West­side rail line faces more de­lays

Los Angeles Times - - Obituaries - sam.allen@latimes.com

board. “It’s frus­trat­ing, to say the least.”

With the short­ened route, it’s likely that rid­er­ship on the Expo Line will fall be­low ex­pec­ta­tions when it opens next year.

Scott Malsin, a City Coun­cil mem­ber in Cul­ver City who also sits on the Con­struc­tion Author­ity board, said rid­er­ship is likely to in­crease the far­ther west the rail line goes. The line is ex­pected to reach its Cul­ver City ter­mi­nus some­time in 2012, once an el­e­vated sta­tion is com­pleted there.

“My hope is that if any­thing, the op­er­at­ing dates will come sooner,” Malsin said.

The Con­struc­tion Author­ity, which is build­ing the line for the Metropoli­tan Trans­porta­tion Author­ity, has dealt with a se­ries of prob­lems, in­clud­ing the re­lo­ca­tion of the line’s main­te­nance fa­cil­ity, unan­tic­i­pated ven­ti­la­tion is­sues with the be­low-grade por­tion of the line at Figueroa Street and the need for safety im­prove­ments where the Expo Line ties into the Blue Line. Those prob­lems have all been re­solved, ac­cord­ing to Richard Thorpe, the Con­struc­tion Author­ity’s chief ex­ec­u­tive.

The Con­struc­tion Author­ity also strug­gled to gain safety ap­proval for the part of the line that crosses Far­m­dale Av­enue, ad­ja­cent to Dorsey High School. It was re­quired to re­vise its plans and add a grade-level sta­tion at that in­ter­sec­tion. The Cal­i­for­nia Pub­lic Util­i­ties Com­mis­sion granted con­struc­tion ap­proval in July of this year.

Thorpe said it will take 18 more months to com­plete the Far­m­dale sta­tion, which is be­tween the Cren­shaw and La Cienega stops.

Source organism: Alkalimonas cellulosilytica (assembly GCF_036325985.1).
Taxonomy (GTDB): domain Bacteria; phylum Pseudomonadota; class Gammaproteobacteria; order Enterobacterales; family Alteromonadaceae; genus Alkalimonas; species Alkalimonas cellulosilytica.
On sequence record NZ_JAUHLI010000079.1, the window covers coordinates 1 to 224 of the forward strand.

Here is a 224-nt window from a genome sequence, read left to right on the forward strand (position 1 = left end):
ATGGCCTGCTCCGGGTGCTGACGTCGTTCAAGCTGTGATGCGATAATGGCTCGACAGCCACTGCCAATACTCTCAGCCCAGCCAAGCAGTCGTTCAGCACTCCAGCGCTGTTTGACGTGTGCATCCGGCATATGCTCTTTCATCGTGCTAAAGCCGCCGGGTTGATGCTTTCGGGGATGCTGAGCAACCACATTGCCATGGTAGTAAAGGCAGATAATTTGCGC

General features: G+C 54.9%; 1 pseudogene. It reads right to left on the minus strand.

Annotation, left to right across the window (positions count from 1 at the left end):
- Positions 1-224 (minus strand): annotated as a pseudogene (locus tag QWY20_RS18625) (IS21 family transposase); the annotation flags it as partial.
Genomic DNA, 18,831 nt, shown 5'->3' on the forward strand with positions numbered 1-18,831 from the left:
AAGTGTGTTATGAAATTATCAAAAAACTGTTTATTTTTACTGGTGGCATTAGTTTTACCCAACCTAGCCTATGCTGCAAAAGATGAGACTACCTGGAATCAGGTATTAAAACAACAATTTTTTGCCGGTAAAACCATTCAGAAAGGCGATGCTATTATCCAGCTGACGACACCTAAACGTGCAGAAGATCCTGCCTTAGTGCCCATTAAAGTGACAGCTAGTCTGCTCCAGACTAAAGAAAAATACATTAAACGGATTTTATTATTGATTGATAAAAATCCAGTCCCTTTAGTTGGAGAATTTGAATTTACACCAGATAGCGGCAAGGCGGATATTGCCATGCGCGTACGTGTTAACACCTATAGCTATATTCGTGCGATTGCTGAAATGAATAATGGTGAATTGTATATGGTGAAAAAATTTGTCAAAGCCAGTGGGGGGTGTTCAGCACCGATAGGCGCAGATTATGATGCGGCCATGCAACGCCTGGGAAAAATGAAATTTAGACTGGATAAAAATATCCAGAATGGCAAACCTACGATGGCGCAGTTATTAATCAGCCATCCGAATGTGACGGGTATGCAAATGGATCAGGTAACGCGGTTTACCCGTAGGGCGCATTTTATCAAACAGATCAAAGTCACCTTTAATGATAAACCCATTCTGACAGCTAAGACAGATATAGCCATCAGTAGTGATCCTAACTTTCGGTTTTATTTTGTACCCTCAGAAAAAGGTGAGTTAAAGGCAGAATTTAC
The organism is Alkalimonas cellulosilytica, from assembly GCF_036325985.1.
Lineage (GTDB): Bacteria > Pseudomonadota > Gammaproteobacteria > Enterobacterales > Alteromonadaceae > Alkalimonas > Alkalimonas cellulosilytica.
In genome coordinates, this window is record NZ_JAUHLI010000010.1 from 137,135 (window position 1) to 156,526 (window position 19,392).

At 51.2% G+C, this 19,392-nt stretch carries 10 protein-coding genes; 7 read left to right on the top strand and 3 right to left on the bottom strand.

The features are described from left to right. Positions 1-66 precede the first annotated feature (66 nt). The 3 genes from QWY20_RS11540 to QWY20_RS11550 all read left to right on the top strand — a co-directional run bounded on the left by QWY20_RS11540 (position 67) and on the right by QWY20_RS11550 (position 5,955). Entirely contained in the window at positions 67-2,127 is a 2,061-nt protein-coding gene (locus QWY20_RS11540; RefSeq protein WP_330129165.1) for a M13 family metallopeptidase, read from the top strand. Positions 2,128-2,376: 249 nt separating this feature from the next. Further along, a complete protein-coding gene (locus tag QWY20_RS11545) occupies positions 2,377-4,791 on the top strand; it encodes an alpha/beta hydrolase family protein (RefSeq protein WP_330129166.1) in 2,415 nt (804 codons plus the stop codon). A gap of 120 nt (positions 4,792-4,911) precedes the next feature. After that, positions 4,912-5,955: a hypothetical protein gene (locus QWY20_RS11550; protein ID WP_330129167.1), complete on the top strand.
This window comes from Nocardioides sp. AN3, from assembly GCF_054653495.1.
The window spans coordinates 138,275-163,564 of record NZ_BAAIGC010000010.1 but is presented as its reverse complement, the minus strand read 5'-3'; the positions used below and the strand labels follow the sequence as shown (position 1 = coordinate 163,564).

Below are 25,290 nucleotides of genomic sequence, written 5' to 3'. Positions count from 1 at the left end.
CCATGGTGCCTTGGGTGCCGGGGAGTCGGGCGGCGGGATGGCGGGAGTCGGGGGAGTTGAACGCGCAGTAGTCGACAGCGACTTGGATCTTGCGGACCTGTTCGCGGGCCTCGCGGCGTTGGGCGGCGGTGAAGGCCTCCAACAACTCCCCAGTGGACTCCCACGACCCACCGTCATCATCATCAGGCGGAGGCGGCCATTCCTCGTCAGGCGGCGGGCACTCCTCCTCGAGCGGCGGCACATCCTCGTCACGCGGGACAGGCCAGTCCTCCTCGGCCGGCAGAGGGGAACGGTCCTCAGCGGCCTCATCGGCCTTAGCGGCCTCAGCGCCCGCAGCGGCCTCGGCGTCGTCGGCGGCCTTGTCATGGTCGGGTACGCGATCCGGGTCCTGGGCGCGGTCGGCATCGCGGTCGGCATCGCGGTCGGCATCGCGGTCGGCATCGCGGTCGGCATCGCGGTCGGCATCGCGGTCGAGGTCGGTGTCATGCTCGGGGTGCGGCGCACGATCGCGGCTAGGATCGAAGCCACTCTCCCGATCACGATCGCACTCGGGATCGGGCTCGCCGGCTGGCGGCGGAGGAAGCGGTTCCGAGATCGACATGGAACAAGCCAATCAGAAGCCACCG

The de­lays at Far­m­dale have cre­ated an­other quandary: whether Metro should run trains through the sta­tion there while con­struc­tion is un­der­way. Of­fi­cials say they want the line to run as far west as pos­si­ble.

The Pub­lic Util­i­ties Com­mis­sion has granted Metro per­mis­sion to op­er­ate at Far­m­dale on a “stop and pro­ceed ba­sis,” Thorpe said. Trains would stop at the sta­tion, but no rid­ers would be al­lowed to exit or board the train. Con­struc­tion work­ers would briefly clear the site, and safety crews would check for pedes­tri­ans.

“It’s not ideal from ei­ther per­spec­tive,” Thorpe said. “It would make it dif­fi­cult [for train op­er­a­tors] to know how long it would take to get through the in­ter­sec­tion, and there are in­ef­fi­cien­cies in con­struc­tion as well.”

The al­ter­na­tive would be to halt ser­vice at the Cren­shaw sta­tion un­til work at Far­m­dale is com­plete.

“We want to make sure the line goes as far west as pos­si­ble, but we need to do things right,” Thorpe said.

The sec­ond phase of the project, which has an es­ti­mated cost of $1.5 bil­lion, will take the line from Cul­ver City to Santa Mon­ica. Ma­jor con­struc­tion will be­gin in about a year and half, Thorpe said, and it’s sched­uled for com­ple­tion in 2015.

Mean­while, there is some push for in­de­pen­dent over­sight of the re­main­ing con­struc­tion.

Los An­ge­les County Su­per­vi­sor Mark Ri­d­leyThomas, who is also on the Con­struc­tion Author­ity’s board, pro­posed ear­lier this month that po­si­tions be cre­ated for an in­de­pen­dent in­spec­tor gen­eral and an ethics of­fi­cer.

Newspapers in English

Newspapers from USA

© PressReader. All rights reserved.